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Seattle Genetics Is Oversold, Analyst Says


Wall Street estimates for Seattle Genetics' new cancer drug are too low, according to an RBC analyst. Doc survey shows strong interest in the drug.

Seattle Genetics (SGEN) lost more than a quarter of its value this month on worries that the company's newly approved cancer drug Adcetris won't live up to expectations.

At least one analyst says the stock is oversold as a survey of doctors shows interest in prescribing the drug.

Citing a proprietary survey of about 100 docs, RBC Capital Markets analyst Jason Kantor says Seattle Genetics is a buy after the stock was beaten up on fears that Adcetris sales will disappoint. The drug was approved for sale in the US in August as a secondary treatment for two types of blood cancer.

Cautious statements by Seattle Genetics execs earlier this month spooked investors. Analysts, in turn, issued conservative sales estimates. But Kantor says docs in a survey -- a cross section of hospital-based, private practice, and community physicians -- indicated a strong likelihood to prescribe.

"The rapid uptake, high penetration rate, and potential for retreatment will position Seattle Genetics for multiple quarters of exceeding consensus expectations," Kantor says in a note Monday.

The analyst is raising his fourth-quarter sales estimate to $35 million from $22 million (the earlier estimate is roughly consensus among investment firms who follow the company). Kantor predicts the drug will reach about $300 million in US sales by 2015.

Shares of Seattle Genetics rose 7% to $16.05 midday Monday. Kantor, who recommends buying the stock, has a 12-month price target of $26 a share. The stock traded above $22 at the beginning of the month -- just before the shares crashed on the cautious outlook from company execs.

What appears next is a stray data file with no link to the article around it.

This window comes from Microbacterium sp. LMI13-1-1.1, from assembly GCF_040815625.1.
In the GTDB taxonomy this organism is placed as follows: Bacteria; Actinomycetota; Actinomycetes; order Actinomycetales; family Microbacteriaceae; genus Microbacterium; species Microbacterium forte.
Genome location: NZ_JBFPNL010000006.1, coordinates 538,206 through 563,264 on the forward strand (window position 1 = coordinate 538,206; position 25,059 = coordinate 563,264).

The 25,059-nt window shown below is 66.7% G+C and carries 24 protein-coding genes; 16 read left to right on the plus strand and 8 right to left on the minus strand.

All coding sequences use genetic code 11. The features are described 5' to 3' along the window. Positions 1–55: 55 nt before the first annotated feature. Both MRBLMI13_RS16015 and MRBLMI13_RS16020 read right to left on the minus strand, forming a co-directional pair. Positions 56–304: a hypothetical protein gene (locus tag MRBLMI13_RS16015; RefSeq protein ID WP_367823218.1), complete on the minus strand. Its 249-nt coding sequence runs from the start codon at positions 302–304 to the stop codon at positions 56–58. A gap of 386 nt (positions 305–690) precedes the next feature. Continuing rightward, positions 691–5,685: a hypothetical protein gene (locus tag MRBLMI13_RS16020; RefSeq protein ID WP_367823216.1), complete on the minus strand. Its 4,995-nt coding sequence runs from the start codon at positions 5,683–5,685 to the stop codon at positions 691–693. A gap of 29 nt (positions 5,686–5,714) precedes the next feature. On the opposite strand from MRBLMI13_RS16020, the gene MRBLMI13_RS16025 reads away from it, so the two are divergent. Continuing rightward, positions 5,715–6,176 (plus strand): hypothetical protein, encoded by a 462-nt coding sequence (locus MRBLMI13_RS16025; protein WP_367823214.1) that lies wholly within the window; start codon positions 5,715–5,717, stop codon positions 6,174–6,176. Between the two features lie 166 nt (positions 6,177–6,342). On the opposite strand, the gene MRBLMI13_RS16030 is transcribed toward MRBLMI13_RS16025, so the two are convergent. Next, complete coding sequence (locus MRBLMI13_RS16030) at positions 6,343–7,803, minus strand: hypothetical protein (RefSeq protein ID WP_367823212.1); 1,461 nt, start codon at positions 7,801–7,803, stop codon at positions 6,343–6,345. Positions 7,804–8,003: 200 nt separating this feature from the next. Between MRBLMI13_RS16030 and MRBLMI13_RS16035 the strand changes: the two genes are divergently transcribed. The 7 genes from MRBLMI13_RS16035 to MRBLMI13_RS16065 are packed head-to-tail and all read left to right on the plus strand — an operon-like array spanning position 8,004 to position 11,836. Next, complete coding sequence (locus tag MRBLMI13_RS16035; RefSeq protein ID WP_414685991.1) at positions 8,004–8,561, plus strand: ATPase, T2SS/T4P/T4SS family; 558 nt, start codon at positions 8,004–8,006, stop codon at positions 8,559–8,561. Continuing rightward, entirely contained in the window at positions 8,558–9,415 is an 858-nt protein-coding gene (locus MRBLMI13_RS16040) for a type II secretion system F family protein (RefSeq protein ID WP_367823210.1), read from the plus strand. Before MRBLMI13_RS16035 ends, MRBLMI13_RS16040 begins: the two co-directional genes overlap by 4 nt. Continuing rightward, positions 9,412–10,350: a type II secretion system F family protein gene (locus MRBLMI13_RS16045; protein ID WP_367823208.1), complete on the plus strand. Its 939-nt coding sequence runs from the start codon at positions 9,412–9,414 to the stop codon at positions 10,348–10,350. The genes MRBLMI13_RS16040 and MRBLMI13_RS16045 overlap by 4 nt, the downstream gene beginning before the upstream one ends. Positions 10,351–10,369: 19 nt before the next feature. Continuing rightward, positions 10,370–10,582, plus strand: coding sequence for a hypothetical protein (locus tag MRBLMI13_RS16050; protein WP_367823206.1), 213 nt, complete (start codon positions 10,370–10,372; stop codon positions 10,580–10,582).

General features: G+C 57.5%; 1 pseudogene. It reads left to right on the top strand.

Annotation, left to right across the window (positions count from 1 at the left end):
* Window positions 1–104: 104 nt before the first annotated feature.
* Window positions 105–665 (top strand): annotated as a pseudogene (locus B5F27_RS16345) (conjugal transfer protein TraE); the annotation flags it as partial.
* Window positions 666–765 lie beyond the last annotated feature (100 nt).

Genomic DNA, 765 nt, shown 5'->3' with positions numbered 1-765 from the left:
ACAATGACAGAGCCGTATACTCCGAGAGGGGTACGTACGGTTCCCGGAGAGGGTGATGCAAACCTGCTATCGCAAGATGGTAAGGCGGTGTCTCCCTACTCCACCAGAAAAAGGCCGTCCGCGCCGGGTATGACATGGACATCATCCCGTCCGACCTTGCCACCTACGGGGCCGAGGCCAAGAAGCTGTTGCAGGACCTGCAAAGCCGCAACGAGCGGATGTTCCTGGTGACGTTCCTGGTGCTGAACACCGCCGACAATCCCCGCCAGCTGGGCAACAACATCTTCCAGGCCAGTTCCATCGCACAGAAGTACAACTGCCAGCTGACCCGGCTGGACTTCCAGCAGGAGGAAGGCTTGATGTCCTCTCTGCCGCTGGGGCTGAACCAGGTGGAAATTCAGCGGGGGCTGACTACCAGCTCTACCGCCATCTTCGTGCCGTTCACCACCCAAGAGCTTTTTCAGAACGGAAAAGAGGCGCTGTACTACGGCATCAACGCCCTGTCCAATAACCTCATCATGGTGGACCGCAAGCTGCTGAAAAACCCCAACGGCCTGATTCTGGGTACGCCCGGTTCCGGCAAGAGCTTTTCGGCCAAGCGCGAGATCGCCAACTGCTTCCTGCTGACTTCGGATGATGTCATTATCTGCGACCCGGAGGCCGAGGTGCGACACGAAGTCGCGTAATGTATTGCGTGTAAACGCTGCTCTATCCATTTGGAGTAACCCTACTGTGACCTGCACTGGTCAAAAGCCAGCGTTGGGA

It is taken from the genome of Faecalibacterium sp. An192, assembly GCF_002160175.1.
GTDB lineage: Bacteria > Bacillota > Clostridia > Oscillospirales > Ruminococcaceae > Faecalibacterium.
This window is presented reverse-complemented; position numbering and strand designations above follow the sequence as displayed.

On November 3, company officials said they sold $10 million worth of Adcetris in the first six weeks of sale (the drug shipped the fourth week of August). On a conference call, company officials cautioned that sales wouldn't continue at such a robust pace and refused to provide any forecast for future revenue. Company execs said they couldn't forecast because of "signficant unknowns" due to product adoption and timing of sales.

Adcetris treats a pair of rare diseases, Hodgkin's lymphoma and anaplastic large cell lymphoma. Because the patient population size is relatively small compared with other diseases, the company is charging a high price to recoup its expenses for developing the drug -- up to $121,500 a patient. (See Seattle Genetics Slaps Big Price on New Cancer Drug.)

The sell-off isn't surprising. A slow start for sales of Human Genome Sciences' (HGSI) lupus drug Benlysta and the meltdown after high expectations for Dendreon's (DNDN) prostate cancer vaccine Provenge have made a lot of investors gun shy about drug launches. Stocks of companies with new launches can be particularly volatile.

Twitter: @brettchase

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